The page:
Following my first post about the Level II and specifically correlation, I am now moving on to the main topic if this year’s curriculum: multiple regression. Before I get started, I want to mentioned that the program talks about regression in 2 steps: it starts by discussing the method with 1 independent variable and then with multiple variables. I will only talk about the multiple variable version, because it is generalized. If you understand the general framework, you can answer any question about the specific 1 variable case.

Multiple Regression is all about describing a *dependent* variable $Y$ with a linear combination of $k$ variables $X_k, k \in 1..K$. This is expressed mathematically as follows:

$$ Y_i = b_0 + b_1 X_{1,i} + …. + b_K X_{K,i} + \epsilon_i$$

Basically, you are trying to estimate the variable $Y_i$ with the values of the different $X_{k,i}$. The regression process consists in estimating the parameters $b_0, b_1, … , b_k$ with an optimization method over a sample of size $n$ (there are $n$ known values for each of the independent variable $X_k$ and the dependent variable $Y$, represented by the $i$ index). When all $X_k=0$, $Y$ has a default value $b_0$ (called *the intercept*). The error term $\epsilon_i$ is there because the model will not be able to determine $Y_i$ exactly; there is hence a residual part of the value of $Y$ which is unexplained by the model which is normally distributed with mean 0 and constant variance $\forall i$.

So to sum up, the inputs are:

- $n$ known values of $Y$
- $n$ known values of each $X_i$

and the outputs are:

- $b_0, b_1, … , b_k$

So, say you have a set of new values for each $X_k$, you can estimate the value for Y, denoted $\hat{Y}$ by doing:

$$ \hat{Y} = b_0 + b_1 X_1 + …. + b_K X_K$$

The most important part of this section is the enumeration of its underlying assumptions:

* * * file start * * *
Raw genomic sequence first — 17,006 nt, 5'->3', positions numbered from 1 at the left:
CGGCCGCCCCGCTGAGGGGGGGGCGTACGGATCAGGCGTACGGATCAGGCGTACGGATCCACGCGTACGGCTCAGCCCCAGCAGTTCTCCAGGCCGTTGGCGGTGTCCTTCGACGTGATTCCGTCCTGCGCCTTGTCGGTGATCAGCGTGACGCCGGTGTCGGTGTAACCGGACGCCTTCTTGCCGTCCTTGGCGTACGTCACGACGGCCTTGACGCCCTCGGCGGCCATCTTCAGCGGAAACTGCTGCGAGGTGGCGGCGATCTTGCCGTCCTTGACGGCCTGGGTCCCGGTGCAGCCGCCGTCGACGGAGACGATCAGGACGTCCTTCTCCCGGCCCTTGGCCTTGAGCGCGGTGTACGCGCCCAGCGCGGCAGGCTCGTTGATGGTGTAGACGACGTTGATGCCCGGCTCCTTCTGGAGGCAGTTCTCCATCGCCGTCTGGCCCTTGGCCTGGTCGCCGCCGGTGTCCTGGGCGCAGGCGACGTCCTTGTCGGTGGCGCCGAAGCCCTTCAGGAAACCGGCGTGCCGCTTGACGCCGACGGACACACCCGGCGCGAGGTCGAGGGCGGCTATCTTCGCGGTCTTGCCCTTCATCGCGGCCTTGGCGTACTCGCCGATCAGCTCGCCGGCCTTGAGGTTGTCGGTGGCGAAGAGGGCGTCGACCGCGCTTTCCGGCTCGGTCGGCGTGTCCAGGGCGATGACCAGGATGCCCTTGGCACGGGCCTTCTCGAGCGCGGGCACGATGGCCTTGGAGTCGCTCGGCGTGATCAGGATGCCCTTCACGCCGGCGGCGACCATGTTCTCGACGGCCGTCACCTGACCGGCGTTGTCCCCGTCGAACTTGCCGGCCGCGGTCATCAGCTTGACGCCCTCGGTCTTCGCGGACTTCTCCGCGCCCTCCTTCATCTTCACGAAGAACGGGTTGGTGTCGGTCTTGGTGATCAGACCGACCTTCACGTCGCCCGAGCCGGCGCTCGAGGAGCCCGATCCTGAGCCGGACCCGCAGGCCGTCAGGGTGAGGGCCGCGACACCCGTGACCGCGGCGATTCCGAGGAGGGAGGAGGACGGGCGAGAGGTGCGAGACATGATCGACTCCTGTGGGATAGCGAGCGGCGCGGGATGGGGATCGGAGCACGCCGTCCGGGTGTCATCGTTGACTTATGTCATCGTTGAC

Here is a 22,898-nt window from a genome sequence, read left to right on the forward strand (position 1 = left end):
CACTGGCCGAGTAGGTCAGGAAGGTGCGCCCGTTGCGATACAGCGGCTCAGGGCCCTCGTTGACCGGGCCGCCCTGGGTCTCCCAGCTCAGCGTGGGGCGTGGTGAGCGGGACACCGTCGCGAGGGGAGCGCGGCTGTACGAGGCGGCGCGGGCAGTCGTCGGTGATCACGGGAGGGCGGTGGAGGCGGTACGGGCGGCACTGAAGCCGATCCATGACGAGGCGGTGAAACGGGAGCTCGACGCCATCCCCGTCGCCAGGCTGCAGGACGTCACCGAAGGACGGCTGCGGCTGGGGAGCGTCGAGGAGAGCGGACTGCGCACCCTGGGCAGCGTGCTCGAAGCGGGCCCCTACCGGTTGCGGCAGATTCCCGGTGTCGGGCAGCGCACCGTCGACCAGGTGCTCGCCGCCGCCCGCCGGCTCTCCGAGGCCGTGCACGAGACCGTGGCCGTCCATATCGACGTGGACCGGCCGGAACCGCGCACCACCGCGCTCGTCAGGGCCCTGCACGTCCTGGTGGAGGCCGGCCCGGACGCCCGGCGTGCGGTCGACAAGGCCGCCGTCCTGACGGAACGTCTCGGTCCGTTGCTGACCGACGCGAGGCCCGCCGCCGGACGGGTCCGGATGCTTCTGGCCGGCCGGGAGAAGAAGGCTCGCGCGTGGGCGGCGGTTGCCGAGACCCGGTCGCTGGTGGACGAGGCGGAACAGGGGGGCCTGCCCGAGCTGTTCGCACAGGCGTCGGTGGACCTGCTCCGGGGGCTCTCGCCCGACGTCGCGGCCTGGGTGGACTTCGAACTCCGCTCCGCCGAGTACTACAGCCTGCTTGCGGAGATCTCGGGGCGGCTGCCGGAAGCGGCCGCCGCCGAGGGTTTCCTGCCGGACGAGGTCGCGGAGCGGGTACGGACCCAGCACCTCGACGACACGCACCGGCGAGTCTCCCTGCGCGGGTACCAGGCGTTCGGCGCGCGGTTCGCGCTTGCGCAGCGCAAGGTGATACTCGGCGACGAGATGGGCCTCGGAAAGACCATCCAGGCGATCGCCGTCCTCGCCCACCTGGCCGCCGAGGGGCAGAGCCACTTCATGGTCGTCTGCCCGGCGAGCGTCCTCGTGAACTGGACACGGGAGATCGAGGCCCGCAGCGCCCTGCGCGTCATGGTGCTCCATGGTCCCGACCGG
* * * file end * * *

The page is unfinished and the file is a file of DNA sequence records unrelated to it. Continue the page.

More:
- There is a
**linear**relationship between the independent variable $X_k$ and the dependent variable $Y$. - The independent variable $X_k$ are
**not correlated with each other**. - The expected value of $\epsilon_i$ is
**0**for all $i$. - The variance of $\epsilon_i$ is
**constant**for all $i$. - The variable $\epsilon$ is
**normally distributed**, - The error terms $\epsilon_1, …, \epsilon_n$ are
**not correlated with each other**.

If one of these assumptions is not verified for the sample being analyzed, then the model is misspecified and we will see in a subsequent post how to detect this problem and how to handle it. Note that point 2) only mentions colinearity between the independent variables; there is no problem if $Y$ is correlated to one of the $X_k$, it’s what we’re looking for.

Now, remember in my first post on the Quant Methods I said that one we would have to compute the statistical significance of estimated parameters. This is exactly what were are going to do now. The thing is, the output parameters of a regression (the coefficients $b_0, b_1, … b_K$) are only statistical estimates. As a matter of fact, there is uncertainty about this estimation. Therefore, the regression algorithm usually outputs the standard deviations $s_{b_k}$ for each parameter $b_k$. This allows us to create a statistical test to determine whether the estimate $\hat{b}_k$ is statistically different from some hypothesized value $b_k$ with a level of confidence of $1-\alpha$. The null hypothesis $H_0$, which we want to reject, is that $\hat{b}_k=b_k$. The test goes as follows:

$$ t=\frac{\hat{b}_k – b_k}{s_{b_k}}$$

If the null hypothesis $H_0$ is verified, the variable $t$ follows a t distribution with $n-K-1$ degrees of freedom. So, you can simply look at the value in the t-distribution form for the desired level on confidence to find the critical value $c_\alpha$. If $t>c_\alpha$ or if $t<-c_\alpha$, then $H_0$ can be *rejected* and we can conclude that $\hat{b}_k$ is **statistically different** from $b_k$.

Usually, we are asked to determine whether some estimate $\hat{b}_k$ is **statistically significant**. As explained in the previous post, this means that we want to test the null hypothesis $H_0: \hat{b}_k = 0$. So, you can just run the same test than before with $b=0$:

$$ t=\frac{\hat{b}_k}{s_{b_k}}$$

That’s it for today. The concepts presented here are essential to succeed the Quantitative Method part of the CFA Level II exam. They are nonetheless quite easy to grasp and the formulas are very simple. Next, we will look at the method to analyze how well a regression model does at explaining the dependent variable.